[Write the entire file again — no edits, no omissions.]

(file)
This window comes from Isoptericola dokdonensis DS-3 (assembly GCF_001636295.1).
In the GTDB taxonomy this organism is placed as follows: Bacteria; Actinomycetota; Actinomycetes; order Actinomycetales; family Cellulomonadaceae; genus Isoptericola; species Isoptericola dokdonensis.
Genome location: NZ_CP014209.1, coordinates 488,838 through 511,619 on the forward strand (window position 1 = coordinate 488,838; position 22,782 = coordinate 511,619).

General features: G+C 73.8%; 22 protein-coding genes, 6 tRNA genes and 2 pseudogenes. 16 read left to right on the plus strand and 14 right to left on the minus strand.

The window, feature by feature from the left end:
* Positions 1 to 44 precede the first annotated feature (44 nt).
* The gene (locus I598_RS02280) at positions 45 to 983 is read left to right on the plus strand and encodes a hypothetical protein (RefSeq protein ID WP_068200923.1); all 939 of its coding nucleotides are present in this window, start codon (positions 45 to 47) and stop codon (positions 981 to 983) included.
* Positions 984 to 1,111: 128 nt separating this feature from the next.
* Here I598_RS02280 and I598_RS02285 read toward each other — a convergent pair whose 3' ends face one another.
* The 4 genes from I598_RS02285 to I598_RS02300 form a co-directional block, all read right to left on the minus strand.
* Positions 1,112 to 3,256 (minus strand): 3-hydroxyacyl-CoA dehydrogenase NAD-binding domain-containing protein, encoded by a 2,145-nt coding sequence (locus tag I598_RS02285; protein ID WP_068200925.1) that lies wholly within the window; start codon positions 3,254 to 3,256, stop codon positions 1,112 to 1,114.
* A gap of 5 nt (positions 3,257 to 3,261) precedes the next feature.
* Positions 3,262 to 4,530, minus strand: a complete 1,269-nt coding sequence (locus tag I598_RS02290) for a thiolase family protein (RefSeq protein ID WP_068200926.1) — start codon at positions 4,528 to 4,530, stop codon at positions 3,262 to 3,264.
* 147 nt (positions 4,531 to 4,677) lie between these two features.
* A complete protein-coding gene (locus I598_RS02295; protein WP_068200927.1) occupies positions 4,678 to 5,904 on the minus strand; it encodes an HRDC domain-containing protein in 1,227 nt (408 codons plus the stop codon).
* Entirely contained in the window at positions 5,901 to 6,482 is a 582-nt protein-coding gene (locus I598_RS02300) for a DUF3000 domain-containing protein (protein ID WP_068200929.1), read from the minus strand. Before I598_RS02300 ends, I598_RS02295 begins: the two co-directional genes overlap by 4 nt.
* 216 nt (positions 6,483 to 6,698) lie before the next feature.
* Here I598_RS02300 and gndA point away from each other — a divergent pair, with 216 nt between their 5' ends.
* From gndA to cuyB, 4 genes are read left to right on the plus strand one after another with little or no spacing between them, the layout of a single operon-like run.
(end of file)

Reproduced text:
This window comes from Isoptericola dokdonensis DS-3 (assembly GCF_001636295.1).
In the GTDB taxonomy this organism is placed as follows: Bacteria; Actinomycetota; Actinomycetes; order Actinomycetales; family Cellulomonadaceae; genus Isoptericola; species Isoptericola dokdonensis.
Genome location: NZ_CP014209.1, coordinates 488,838 through 511,619 on the forward strand (window position 1 = coordinate 488,838; position 22,782 = coordinate 511,619).

General features: G+C 73.8%; 22 protein-coding genes, 6 tRNA genes and 2 pseudogenes. 16 read left to right on the plus strand and 14 right to left on the minus strand.

The window, feature by feature from the left end:
* Positions 1 to 44 precede the first annotated feature (44 nt).
* The gene (locus I598_RS02280) at positions 45 to 983 is read left to right on the plus strand and encodes a hypothetical protein (RefSeq protein ID WP_068200923.1); all 939 of its coding nucleotides are present in this window, start codon (positions 45 to 47) and stop codon (positions 981 to 983) included.
* Positions 984 to 1,111: 128 nt separating this feature from the next.
* Here I598_RS02280 and I598_RS02285 read toward each other — a convergent pair whose 3' ends face one another.
* The 4 genes from I598_RS02285 to I598_RS02300 form a co-directional block, all read right to left on the minus strand.
* Positions 1,112 to 3,256 (minus strand): 3-hydroxyacyl-CoA dehydrogenase NAD-binding domain-containing protein, encoded by a 2,145-nt coding sequence (locus tag I598_RS02285; protein ID WP_068200925.1) that lies wholly within the window; start codon positions 3,254 to 3,256, stop codon positions 1,112 to 1,114.
* A gap of 5 nt (positions 3,257 to 3,261) precedes the next feature.
* Positions 3,262 to 4,530, minus strand: a complete 1,269-nt coding sequence (locus tag I598_RS02290) for a thiolase family protein (RefSeq protein ID WP_068200926.1) — start codon at positions 4,528 to 4,530, stop codon at positions 3,262 to 3,264.
* 147 nt (positions 4,531 to 4,677) lie between these two features.
* A complete protein-coding gene (locus I598_RS02295; protein WP_068200927.1) occupies positions 4,678 to 5,904 on the minus strand; it encodes an HRDC domain-containing protein in 1,227 nt (408 codons plus the stop codon).
* Entirely contained in the window at positions 5,901 to 6,482 is a 582-nt protein-coding gene (locus I598_RS02300) for a DUF3000 domain-containing protein (protein ID WP_068200929.1), read from the minus strand. Before I598_RS02300 ends, I598_RS02295 begins: the two co-directional genes overlap by 4 nt.
* 216 nt (positions 6,483 to 6,698) lie before the next feature.
* Here I598_RS02300 and gndA point away from each other — a divergent pair, with 216 nt between their 5' ends.
* From gndA to cuyB, 4 genes are read left to right on the plus strand one after another with little or no spacing between them, the layout of a single operon-like run.